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We know Jacobi's identity:

$$ \prod_{n=1}^{\infty} (1+q^{2n-1}z)(1+q^{2n-1}z^{-1})(1-q^{2n}) = \sum_{n=-\infty}^{\infty}q^{n^2}z^n. \tag{$|q|<1$}$$

How do you get identity

\begin{align*} \prod_{n=1}^m (1+x^{2n-1}z) &= 1+\sum_{n=1}^m\frac{(1-x^{2m})(1-x^{2m-2})\dotsm(1-x^{2m-2n+2})}{(1-x^{2})(1-x^{4})\dotsm(1-x^{2n})}x^{n^2}z^n \end{align*}

for some deformation of Jacobi's identity?

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1 Answer 1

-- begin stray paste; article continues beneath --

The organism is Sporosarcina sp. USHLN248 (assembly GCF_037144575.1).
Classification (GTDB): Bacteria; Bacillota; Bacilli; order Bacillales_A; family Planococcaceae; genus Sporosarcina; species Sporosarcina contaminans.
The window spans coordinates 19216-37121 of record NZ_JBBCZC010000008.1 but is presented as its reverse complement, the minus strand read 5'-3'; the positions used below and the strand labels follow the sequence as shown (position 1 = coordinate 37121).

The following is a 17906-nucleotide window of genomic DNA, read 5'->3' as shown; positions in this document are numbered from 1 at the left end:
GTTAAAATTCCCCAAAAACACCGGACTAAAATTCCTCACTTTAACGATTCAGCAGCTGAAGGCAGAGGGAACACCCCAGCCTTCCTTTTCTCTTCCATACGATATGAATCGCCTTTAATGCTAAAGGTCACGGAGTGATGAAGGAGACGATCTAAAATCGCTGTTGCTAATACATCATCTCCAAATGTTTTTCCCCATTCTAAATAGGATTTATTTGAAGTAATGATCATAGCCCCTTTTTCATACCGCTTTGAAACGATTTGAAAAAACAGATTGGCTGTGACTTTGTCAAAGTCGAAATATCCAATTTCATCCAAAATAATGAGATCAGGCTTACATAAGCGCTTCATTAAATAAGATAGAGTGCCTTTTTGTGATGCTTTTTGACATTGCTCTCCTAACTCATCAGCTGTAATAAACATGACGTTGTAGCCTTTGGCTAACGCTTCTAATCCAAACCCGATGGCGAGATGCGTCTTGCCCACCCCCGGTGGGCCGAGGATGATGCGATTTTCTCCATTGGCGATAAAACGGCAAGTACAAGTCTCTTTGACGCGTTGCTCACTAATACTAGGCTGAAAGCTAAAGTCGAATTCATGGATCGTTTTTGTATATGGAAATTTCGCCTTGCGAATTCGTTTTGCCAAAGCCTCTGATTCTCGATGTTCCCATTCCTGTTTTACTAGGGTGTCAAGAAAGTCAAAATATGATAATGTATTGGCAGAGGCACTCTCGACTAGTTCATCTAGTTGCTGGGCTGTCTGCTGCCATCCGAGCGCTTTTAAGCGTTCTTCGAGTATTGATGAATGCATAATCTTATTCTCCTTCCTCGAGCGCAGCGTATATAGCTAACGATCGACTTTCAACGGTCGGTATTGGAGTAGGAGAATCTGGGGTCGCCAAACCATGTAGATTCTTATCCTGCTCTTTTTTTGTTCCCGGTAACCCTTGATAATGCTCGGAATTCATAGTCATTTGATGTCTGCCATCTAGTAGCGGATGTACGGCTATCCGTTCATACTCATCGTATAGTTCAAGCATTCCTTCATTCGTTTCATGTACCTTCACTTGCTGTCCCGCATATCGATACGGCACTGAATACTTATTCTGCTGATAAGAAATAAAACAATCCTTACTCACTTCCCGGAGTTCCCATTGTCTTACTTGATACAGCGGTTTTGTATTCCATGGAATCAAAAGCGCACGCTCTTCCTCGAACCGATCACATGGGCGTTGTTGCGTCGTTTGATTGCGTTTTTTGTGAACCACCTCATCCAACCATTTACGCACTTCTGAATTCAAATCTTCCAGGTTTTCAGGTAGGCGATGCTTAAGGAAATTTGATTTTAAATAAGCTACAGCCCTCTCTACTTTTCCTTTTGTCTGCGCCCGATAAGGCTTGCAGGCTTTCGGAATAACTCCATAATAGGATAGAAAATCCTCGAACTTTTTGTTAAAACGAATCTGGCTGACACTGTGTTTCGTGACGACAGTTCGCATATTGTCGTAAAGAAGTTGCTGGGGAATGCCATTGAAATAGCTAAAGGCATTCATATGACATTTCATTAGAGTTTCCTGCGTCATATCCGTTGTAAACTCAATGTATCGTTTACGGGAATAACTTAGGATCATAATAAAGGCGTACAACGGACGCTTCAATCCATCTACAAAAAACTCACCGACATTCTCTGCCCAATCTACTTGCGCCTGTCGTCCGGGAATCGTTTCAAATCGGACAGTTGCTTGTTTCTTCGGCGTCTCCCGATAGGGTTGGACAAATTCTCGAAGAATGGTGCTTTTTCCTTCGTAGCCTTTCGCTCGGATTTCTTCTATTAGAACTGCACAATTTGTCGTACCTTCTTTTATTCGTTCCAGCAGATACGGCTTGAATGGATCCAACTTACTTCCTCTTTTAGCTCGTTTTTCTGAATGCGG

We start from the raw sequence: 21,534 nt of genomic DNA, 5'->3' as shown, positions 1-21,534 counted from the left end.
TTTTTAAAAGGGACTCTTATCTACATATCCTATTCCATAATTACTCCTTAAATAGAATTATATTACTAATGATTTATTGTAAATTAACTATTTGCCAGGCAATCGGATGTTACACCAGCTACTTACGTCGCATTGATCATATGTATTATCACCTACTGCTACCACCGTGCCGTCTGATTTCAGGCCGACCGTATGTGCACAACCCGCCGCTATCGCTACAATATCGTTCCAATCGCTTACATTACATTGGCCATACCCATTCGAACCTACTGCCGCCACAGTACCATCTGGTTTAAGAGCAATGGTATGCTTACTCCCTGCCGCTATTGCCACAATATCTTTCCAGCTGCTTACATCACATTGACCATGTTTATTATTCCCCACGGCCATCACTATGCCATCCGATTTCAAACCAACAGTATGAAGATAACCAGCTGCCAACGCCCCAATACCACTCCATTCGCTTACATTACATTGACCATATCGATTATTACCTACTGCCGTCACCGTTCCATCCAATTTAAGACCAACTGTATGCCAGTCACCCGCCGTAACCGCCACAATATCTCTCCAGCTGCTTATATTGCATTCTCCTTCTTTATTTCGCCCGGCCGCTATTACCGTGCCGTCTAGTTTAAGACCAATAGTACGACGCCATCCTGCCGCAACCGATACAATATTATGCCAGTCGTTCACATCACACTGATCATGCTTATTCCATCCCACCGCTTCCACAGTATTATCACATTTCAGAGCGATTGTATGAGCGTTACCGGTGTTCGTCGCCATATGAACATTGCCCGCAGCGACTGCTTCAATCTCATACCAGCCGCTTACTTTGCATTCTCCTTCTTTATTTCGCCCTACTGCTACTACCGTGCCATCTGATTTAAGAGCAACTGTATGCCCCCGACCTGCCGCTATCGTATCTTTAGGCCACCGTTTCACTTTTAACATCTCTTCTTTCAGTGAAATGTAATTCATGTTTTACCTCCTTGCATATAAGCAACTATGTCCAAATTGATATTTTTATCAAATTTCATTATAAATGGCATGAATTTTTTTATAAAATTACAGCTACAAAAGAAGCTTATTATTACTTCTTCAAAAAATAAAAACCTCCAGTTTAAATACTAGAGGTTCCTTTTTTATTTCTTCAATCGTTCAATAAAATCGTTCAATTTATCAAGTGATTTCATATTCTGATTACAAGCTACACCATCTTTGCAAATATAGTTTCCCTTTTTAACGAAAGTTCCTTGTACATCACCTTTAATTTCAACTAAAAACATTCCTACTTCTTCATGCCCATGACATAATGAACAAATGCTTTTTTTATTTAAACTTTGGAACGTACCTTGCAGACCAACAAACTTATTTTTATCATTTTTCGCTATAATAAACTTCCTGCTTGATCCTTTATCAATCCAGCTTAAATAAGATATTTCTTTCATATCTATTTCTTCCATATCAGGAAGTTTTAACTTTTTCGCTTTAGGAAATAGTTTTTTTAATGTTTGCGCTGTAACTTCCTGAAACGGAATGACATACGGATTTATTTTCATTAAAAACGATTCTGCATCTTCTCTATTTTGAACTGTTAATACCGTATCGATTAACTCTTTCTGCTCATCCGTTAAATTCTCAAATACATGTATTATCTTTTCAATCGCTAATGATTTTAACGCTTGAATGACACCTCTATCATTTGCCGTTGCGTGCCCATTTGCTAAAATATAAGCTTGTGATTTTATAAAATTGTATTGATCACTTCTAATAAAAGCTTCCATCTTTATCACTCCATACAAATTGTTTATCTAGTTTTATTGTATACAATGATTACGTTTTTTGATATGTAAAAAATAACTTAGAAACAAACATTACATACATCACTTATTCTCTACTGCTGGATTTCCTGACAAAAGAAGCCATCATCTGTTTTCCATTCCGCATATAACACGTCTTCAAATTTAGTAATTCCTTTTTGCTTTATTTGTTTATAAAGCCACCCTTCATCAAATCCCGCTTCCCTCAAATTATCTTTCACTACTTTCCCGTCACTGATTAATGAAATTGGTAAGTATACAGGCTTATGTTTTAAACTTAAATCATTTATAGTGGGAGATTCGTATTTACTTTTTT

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Hint: (May not constitute a full answer, perhaps a partial one)

Rewrite your first line as \begin{align} \prod_{k=1}^\infty (1+xq^{2k-1}) &= \sum_{k=0}^\infty\prod_{m=1}^\infty\frac{(1-q^{2m+2k})}{1-q^{2m}}q^{k^{2}}x^k \\ &= \prod_{m=1}^\infty \frac{1}{1-q^{2m}}\sum_{k=0}^\infty\prod_{m=1}^\infty(1-q^{2m+2k})q^{k^{2}}x^k \\ &=\prod_{m=1}^\infty \frac{1}{1-q^{2m}}\sum_{k=- \infty}^\infty\prod_{m=1}^\infty(1-q^{2m+2k})q^{k^{2}}x^k \end{align} Where, in the last line we used the fact that for $k < 0$ $$\prod_{m=1}^\infty(1-q^{2m+2k})=0$$

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